The Microinverter and the AC PV Module

No discussion of PV systems would be complete without a look at the newest inverter technologies that the installer and inspector will face. These new technologies include the microinverter and the AC PV module.


The inverters that have been covered in the past several issues are known as string inverters because they operate with a string of series connected PV modules. These inverters range in power from one megawatt down to about 700 watts. DC maximum system voltages can get as low as about 125 volts.


Photo 1. Enphase microinverter

Photo 1. Enphase microinverter

The new Enphase microinverter (photos 1 and 2) is a small inverter (hence the name) that is designed to work with a single PV module and operate at a maximum of about 70 volts dc. The inverter is connected directly to the PV module using the existing conductors and connectors (now locking in most cases) attached to both the module and the inverter. Available units are rated in the 170–210 watt range, but as with other PV products, ratings and specifications change continually.

Photo 2. Pair of Enphase microinverters showing ac and dc cables

Photo 2. Pair of Enphase microinverters showing ac and dc cables

The microinverter is a utility-interactive inverter with dc ground-fault protection (690.5) in the current offering. The Enphase microinverter has been on the market since early 2009 and it internally grounds the positive dc module conductor. That internal grounding bond (via the dc ground-fault protection circuits,NEC690.5) requires that the inverter have a dc grounding electrode terminal and that terminal is on the outside of the Enphase microinverter case. Other types and brands of microinverters may accomplish grounding differently or go to an ungrounded configuration using modules with the new “PV cable” required byNEC690.35 for such systems.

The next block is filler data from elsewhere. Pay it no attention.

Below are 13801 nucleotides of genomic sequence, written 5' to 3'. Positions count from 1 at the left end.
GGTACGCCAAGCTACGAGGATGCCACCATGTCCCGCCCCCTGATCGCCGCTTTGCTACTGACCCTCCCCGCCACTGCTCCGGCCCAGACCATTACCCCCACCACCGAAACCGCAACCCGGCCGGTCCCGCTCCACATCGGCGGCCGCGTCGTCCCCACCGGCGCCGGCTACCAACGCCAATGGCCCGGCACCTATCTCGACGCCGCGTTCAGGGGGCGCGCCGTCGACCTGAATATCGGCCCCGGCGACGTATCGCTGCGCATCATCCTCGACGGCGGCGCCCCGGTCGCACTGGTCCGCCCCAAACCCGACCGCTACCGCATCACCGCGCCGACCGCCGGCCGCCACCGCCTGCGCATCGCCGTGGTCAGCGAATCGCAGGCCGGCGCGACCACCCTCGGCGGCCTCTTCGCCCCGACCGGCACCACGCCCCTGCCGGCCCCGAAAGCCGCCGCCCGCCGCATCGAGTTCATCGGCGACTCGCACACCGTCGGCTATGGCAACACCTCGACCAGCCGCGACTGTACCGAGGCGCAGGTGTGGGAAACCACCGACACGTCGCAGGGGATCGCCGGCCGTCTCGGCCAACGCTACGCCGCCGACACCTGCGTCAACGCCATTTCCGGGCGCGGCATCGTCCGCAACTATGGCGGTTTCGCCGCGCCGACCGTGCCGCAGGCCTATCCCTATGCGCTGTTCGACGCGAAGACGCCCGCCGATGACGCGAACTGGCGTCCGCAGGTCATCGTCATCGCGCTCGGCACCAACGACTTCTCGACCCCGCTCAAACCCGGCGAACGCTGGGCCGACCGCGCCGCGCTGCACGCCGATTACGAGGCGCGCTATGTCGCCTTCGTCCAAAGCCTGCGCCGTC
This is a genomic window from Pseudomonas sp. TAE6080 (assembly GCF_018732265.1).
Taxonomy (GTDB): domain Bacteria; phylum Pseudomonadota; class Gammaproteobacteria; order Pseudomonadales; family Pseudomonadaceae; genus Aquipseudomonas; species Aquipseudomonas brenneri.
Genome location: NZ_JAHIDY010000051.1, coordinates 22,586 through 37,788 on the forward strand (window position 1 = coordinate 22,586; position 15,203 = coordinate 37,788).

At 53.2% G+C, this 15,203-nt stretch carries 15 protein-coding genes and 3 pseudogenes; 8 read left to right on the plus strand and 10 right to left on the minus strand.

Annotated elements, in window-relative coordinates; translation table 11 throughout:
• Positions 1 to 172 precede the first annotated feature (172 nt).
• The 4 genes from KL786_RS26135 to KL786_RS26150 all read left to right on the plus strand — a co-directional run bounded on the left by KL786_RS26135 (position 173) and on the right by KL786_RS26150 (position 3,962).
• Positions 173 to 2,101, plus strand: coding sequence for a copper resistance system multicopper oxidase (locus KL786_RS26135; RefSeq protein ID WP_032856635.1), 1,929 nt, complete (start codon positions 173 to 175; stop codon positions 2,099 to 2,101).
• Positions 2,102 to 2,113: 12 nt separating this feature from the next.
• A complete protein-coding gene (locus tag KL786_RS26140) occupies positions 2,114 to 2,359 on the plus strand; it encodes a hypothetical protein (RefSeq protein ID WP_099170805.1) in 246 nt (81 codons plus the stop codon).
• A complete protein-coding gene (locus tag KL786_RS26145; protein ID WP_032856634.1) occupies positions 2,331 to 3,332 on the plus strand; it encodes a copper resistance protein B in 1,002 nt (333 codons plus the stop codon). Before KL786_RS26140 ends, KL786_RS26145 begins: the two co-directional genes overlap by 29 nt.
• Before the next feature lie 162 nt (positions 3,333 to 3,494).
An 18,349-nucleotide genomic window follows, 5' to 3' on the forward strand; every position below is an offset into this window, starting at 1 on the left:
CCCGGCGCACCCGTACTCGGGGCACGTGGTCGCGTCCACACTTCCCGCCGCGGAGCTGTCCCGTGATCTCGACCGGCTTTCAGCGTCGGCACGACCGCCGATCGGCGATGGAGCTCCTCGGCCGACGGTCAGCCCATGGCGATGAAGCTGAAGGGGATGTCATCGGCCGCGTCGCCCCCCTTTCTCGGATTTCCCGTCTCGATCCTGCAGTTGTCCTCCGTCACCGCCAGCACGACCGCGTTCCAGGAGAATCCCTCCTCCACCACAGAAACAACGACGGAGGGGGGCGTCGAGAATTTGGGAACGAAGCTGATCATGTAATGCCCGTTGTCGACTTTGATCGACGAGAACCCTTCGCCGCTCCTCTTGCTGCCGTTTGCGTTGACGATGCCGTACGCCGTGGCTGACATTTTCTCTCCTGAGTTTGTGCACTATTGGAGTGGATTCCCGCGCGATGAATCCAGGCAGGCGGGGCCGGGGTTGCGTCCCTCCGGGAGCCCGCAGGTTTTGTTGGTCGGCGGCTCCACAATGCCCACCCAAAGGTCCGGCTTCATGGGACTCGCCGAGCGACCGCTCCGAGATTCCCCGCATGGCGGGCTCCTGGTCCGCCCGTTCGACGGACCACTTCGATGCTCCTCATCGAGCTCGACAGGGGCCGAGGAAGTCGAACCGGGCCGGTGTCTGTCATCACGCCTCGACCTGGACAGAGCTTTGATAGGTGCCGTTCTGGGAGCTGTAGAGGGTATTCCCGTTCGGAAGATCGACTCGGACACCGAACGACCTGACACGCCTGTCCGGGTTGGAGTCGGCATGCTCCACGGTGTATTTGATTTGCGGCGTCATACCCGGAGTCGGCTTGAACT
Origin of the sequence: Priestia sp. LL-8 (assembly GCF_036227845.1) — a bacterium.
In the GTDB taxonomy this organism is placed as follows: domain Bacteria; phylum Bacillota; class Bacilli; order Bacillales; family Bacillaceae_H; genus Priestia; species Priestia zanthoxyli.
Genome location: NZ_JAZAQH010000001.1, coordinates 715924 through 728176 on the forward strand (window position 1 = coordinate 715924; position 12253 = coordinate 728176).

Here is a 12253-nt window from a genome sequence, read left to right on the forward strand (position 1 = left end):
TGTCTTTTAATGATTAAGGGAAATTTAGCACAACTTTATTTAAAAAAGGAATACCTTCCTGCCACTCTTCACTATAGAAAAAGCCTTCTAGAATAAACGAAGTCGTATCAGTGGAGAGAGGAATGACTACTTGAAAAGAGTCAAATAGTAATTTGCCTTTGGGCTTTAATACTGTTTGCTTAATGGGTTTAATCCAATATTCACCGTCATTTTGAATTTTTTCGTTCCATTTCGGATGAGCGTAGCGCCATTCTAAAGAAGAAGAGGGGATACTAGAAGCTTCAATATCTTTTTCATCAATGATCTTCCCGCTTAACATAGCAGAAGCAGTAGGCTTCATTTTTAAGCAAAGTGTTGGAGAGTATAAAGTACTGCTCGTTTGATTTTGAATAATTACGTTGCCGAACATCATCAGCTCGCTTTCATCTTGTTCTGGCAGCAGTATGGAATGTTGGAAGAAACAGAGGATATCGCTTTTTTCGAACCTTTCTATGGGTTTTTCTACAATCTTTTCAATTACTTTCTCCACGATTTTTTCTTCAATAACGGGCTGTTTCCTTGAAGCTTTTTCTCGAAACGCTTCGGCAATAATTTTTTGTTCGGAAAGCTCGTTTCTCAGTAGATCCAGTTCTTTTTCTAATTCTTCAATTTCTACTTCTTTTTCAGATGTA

Photo 3. Microinverter AC output connector

Photo 3. Microinverter AC output connector

The microinverter has ac input and output cables and connectors and has been listed in a manner that will allow multiple inverters to be connected with up to about 15 units on a single output cable. See photo 3. With a power output in the 170–210 watt range (depending on model), the rated ac output current at 240 volts will range from 0.71 amps to 0.79 amps. On the 14 AWG cable with a 15-amp overcurrent device, the rated current for that circuit is limited to a maximum of 12 amps. This rating will allow 1–15 inverters to be installed on the same ac output cable.

AC PV Modules

Photo 4. Almost an AC PV module—just make the dc wiring not accessible


DC Connections